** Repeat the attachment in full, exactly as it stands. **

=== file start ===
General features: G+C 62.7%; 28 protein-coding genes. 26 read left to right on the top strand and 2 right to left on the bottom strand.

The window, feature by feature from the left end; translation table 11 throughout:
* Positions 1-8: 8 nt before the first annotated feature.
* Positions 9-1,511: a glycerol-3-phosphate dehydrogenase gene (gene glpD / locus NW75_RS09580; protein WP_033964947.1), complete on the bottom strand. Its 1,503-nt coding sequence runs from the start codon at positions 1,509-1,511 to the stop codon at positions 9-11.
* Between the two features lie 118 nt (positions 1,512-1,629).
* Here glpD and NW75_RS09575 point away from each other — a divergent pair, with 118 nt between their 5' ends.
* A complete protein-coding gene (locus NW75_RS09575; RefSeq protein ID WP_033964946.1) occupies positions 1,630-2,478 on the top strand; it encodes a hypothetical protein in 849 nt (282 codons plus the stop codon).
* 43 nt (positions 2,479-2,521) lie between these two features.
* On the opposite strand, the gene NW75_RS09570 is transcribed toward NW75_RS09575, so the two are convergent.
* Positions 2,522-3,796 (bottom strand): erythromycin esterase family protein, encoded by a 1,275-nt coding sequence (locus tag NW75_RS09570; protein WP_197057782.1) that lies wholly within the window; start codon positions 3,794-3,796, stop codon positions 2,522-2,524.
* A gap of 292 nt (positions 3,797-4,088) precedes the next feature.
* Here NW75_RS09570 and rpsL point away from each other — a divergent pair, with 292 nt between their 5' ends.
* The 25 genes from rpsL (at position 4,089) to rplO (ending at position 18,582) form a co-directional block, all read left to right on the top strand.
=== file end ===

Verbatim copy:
General features: G+C 62.7%; 28 protein-coding genes. 26 read left to right on the top strand and 2 right to left on the bottom strand.

The window, feature by feature from the left end; translation table 11 throughout:
* Positions 1-8: 8 nt before the first annotated feature.
* Positions 9-1,511: a glycerol-3-phosphate dehydrogenase gene (gene glpD / locus NW75_RS09580; protein WP_033964947.1), complete on the bottom strand. Its 1,503-nt coding sequence runs from the start codon at positions 1,509-1,511 to the stop codon at positions 9-11.
* Between the two features lie 118 nt (positions 1,512-1,629).
* Here glpD and NW75_RS09575 point away from each other — a divergent pair, with 118 nt between their 5' ends.
* A complete protein-coding gene (locus NW75_RS09575; RefSeq protein ID WP_033964946.1) occupies positions 1,630-2,478 on the top strand; it encodes a hypothetical protein in 849 nt (282 codons plus the stop codon).
* 43 nt (positions 2,479-2,521) lie between these two features.
* On the opposite strand, the gene NW75_RS09570 is transcribed toward NW75_RS09575, so the two are convergent.
* Positions 2,522-3,796 (bottom strand): erythromycin esterase family protein, encoded by a 1,275-nt coding sequence (locus tag NW75_RS09570; protein WP_197057782.1) that lies wholly within the window; start codon positions 3,794-3,796, stop codon positions 2,522-2,524.
* A gap of 292 nt (positions 3,797-4,088) precedes the next feature.
* Here NW75_RS09570 and rpsL point away from each other — a divergent pair, with 292 nt between their 5' ends.
* The 25 genes from rpsL (at position 4,089) to rplO (ending at position 18,582) form a co-directional block, all read left to right on the top strand.